stuffed animal toy analogy metaphor preachingAnalogies are tricky. Used properly when preaching, they illuminate. But they can also mislead. That’s because every analogy has the ability to say more than we want. If my daughter says that I’m a bear, she may only mean that I’m big and cuddly. But someone could hear that analogy and conclude that I sleep a lot during the winter, mark my territory by leaving big claw marks on nearby trees, or eat hikers when I get bored. If she’s not careful about how she’s using the analogy, people could walk away with all kinds of weird ideas.

Every analogy is an opportunity for both insight and confusion.

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Flotsam and jetsam (7/24)


Good Reads

  • 9 Reasons Why Church Leaders Struggle with Prayer: John, a leader in a church I assisted as a consultant, admitted to me what I’d heard before from seminary students and church leaders alike: “Dr. Lawless, I don’t always pray like I should. I know better, but prayer isn’t easy.” I’ve heard something similar so many times that I’ve begun asking for more details.
  • Why Productive People Take Better Notes: The idea is to create your own repository of knowledge. With luck, you’ll continue to be awesome into your 80s–and if you’re recording and organizing your knowledge from now until then, you’ll have a mighty base of understanding.
  • Rebuking the Romance Prosperity Gospel: At best the Romance Prosperity Gospel is hazardous. But I may go so far as to call it wicked. What else can describe the claim that “God makes this promise to you” when He has not made that promise?

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Last Update

Warrenville (250x166)We’re here! For those of you keeping track, we left our home near Portland just over a week ago, spent several days driving across the country, and arrived safely at our new home in Warrenville, IL last Monday. (According to Google, the picture on the right has something to do with Warrenville. We haven’t actually seen this bridge, but it looks cool.) The movers showed up right on time and it looks like everything arrived relatively unharmed. (We’ve only found two casualties so far, neither of which were serious.) And with five days of unpacking under our belts now, we are well on our way toward settling in.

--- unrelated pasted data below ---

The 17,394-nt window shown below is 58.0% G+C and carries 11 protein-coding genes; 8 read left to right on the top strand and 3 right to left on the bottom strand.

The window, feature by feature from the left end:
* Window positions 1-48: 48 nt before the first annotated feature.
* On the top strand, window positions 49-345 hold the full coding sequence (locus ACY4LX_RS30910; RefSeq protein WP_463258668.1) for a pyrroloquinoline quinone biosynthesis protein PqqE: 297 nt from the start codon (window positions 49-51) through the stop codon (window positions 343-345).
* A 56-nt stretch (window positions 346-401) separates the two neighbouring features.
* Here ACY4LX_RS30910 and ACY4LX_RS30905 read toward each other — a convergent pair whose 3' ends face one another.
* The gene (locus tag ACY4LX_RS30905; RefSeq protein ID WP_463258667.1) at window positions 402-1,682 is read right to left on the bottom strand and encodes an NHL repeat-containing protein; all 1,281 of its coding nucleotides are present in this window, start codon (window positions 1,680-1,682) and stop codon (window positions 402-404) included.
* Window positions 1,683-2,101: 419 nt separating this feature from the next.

Thanks for all your prayers as we navigate this transition. If you’re still looking for things to pray about, here are some of the major items still on the table.

  • The Girls: They’re both managing the transition just fine, though we did have our first bout of homesickness last night from our youngest daughter. Right now I think they’re both just a little bored, stir crazy, and wanting to hang out with some other kids.
  • A New Church: I hate looking for a new church. I’d rather just find the closest church and go there. But unfortunately it’s rarely that simple. We’d like to find a church as quickly as possible so we can all start to settle in there as well. So we’re hoping that this won’t drag on too long. But we’ll see.
  • Settling in at Wheaton: This week I’ll actually start spending time at Wheaton. I need to move my books, set up my office, and most importantly, start getting to know the faculty and administration.
  • Writing: It’s been months since I was able to write with any kind of regularity. And now I need to get back on track (especially since I now have deadlines for a couple of books that I should probably start working on).

As I said in the title, this will be my last update about the transition. (Unless I change my mind, of course. I do that a lot.) I’ll let you know if anything major changes. Otherwise we’ll just plug along in our new home and wait to see what God has in store for us here.

Flotsam and jetsam (7/22)


Good Reads

  • Young Evangelicals Are Getting High: The kids who leave evangelical Protestantism are looking for something the world can’t give them. The world can give them hotter jeans, better coffee, bands, speakers, and book clubs than a congregation can. What it can’t give them is theology; membership in a group that transcends time, place and race; a historic rootedness; something greater than themselves; ordained men who will be spiritual leaders and not merely listeners and buddies and story-tellers.
  • Why Do We Keep Saying Boys Are Easier? Our seemingly lighthearted comments about the “ease” of sons and the “difficulty” of daughters, though, are steeped in a troubling worldview.
  • The Wyatt Earp Myth: Earp’s story is thus fundamental to American culture—but it is not the story with which we are familiar. It is not about the redemptive power of violence, but the redemptive power of the media.